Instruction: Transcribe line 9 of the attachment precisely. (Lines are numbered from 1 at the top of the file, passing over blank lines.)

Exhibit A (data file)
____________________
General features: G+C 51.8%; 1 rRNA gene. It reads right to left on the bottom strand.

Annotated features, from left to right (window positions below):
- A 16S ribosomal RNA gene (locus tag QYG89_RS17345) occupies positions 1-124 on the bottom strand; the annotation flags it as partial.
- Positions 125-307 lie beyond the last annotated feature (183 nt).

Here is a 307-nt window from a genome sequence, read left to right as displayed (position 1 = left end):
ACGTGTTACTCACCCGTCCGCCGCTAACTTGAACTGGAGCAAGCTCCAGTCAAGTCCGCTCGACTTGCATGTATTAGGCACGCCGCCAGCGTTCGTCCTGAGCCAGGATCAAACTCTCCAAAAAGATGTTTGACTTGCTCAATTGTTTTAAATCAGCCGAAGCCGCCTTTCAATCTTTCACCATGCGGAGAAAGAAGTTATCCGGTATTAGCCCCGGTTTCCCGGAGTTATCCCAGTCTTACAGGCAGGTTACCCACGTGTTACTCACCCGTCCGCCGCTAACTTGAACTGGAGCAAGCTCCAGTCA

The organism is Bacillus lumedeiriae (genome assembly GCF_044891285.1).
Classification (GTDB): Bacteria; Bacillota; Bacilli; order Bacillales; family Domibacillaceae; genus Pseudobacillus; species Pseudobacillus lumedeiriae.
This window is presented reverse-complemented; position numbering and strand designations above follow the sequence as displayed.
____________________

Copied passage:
This window is presented reverse-complemented; position numbering and strand designations above follow the sequence as displayed.